>>> asynchronous nature of what's happening to be visible to scripts.  toDataURL
>>> and toBlob would probably need to be prohibited on the canvas element.  I'm
>>> not sure what the actual API would look like.
>>
>> If/when we do this, I think it should be done in such a way that the
>> main window can't access the canvas object at all. Similar to what
>> happens when an ArrayBuffer is transferred to a Worker using
>> structured cloning. Once a canvas is transferred to a Worker, any
>> access to it should throw or return null/0/"". If you want to transfer
>> pixel data to the main thread, it seems less racy to do that by
>> getting the pixel data in the Worker which owns the canvas and then
>> transfer that to the main thread using postMessage.
>>
>>> This would also require some
>>> equivalent to requestAnimationFrame in the worker thread.
>>
>> Agreed!
>>
>> / Jonas
>
>
>
> I'm a bit lost-- wouldn't we just postMessage from the document over to the web worker when we want a refresh?
>
> I agree that we ought to be transferring pixel data not Canvas contexts; with the possible exception of CSS context.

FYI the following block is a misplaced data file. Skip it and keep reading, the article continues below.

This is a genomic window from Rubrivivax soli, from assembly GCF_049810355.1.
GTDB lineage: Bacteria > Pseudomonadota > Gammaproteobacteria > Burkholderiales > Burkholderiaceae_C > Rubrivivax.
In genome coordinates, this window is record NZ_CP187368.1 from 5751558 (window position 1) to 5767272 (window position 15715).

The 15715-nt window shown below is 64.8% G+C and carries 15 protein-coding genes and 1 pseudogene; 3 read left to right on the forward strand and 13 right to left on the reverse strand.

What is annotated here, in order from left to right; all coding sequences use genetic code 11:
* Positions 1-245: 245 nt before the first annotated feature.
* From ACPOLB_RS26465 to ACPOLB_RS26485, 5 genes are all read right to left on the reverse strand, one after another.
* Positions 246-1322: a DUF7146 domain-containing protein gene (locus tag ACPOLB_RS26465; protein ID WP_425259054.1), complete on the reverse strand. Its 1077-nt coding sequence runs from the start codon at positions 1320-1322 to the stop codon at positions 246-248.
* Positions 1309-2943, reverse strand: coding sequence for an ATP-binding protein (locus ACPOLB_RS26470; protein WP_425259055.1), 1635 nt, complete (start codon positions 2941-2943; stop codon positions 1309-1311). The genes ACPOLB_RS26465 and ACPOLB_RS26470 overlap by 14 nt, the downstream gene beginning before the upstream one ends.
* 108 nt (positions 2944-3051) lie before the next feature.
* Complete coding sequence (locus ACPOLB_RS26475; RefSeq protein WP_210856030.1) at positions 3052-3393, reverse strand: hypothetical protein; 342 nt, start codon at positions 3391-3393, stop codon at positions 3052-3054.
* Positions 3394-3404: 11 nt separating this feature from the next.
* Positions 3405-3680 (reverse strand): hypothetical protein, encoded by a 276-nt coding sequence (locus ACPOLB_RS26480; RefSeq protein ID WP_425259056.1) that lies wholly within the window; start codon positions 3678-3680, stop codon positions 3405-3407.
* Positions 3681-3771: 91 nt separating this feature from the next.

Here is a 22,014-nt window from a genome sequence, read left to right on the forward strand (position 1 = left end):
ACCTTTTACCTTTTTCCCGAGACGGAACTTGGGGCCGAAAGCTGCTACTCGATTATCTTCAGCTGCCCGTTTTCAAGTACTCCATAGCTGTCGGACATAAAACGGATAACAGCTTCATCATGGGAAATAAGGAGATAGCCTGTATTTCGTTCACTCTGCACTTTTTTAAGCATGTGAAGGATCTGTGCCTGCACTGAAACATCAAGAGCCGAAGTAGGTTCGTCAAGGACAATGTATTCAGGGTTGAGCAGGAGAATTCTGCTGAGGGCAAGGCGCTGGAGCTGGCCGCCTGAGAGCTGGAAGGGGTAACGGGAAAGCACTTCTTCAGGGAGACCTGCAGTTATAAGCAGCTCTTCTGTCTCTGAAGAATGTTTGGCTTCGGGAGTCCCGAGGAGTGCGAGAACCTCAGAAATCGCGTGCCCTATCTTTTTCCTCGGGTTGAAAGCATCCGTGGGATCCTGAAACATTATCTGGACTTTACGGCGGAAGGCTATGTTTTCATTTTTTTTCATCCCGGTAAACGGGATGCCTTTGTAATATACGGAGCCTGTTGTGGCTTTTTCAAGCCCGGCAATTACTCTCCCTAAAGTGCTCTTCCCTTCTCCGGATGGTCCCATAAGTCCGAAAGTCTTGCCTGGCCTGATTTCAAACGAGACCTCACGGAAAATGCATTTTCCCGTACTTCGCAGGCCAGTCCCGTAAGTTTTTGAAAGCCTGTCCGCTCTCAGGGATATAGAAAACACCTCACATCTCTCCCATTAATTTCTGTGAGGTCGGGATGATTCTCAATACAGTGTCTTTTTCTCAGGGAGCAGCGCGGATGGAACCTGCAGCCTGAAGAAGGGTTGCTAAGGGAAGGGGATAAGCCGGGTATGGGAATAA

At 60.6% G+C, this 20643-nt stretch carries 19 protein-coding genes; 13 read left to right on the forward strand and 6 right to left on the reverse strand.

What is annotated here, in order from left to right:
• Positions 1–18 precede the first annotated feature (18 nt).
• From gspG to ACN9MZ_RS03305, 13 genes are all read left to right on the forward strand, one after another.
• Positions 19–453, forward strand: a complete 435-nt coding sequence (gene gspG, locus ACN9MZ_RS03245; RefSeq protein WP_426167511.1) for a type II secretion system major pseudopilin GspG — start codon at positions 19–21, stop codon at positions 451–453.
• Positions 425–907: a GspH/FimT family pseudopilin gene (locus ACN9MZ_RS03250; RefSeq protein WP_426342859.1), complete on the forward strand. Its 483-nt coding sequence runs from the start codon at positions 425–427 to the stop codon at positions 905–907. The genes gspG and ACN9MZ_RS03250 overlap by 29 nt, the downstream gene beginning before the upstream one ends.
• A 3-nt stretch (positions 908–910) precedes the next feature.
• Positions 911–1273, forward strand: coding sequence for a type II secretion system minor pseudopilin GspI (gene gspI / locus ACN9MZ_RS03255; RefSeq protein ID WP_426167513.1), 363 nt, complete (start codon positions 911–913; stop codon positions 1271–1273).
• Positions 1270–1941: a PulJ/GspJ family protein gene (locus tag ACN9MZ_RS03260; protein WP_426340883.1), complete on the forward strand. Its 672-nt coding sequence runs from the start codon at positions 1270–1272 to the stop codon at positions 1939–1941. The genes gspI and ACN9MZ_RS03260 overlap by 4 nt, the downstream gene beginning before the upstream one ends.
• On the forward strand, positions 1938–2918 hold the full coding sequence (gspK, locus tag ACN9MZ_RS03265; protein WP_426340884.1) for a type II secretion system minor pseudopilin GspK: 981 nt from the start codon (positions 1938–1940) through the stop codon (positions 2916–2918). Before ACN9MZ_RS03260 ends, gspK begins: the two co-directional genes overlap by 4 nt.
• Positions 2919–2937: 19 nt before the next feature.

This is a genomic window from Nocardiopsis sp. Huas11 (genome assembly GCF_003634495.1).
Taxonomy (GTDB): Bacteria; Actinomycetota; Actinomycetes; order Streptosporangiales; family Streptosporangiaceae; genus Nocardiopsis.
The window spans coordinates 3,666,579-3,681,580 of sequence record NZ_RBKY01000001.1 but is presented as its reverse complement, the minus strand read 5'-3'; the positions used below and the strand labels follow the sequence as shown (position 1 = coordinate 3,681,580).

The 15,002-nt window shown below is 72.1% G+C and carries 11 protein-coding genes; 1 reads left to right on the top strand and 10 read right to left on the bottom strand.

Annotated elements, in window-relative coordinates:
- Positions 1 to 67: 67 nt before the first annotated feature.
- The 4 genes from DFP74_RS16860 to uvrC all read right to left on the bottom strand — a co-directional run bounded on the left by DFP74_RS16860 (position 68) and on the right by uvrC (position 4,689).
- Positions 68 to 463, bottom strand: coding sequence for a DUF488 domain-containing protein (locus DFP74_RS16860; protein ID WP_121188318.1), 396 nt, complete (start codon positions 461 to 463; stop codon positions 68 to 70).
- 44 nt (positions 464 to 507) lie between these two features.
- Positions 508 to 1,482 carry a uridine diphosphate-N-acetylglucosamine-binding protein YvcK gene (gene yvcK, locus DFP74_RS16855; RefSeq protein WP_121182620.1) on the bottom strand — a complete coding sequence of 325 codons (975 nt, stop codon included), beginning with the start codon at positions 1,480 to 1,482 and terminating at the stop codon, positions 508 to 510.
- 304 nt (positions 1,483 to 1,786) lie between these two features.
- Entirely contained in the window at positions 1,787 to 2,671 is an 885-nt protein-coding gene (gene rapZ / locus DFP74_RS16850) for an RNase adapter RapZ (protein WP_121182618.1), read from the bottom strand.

>
> We could just create new canvas instances inside the worker thread. I'd still prefer to clone CanvasPattern as a means of transferring paint over to the worker, though sending pixel data would work too.
>
> I heard Picture come up-- it seems like that object might have additional semantics for high resolution alternatives that may need to be considered.

I was saying that I think we should transfer the context from the main
thread to the worker thread. The worker thread should then be able to
use the context to draw directly to the screen without interacting
with the main thread.

You should generally not need to transfer pixel data. But I think it
should be possible to grab pixel data on whichever thread is currently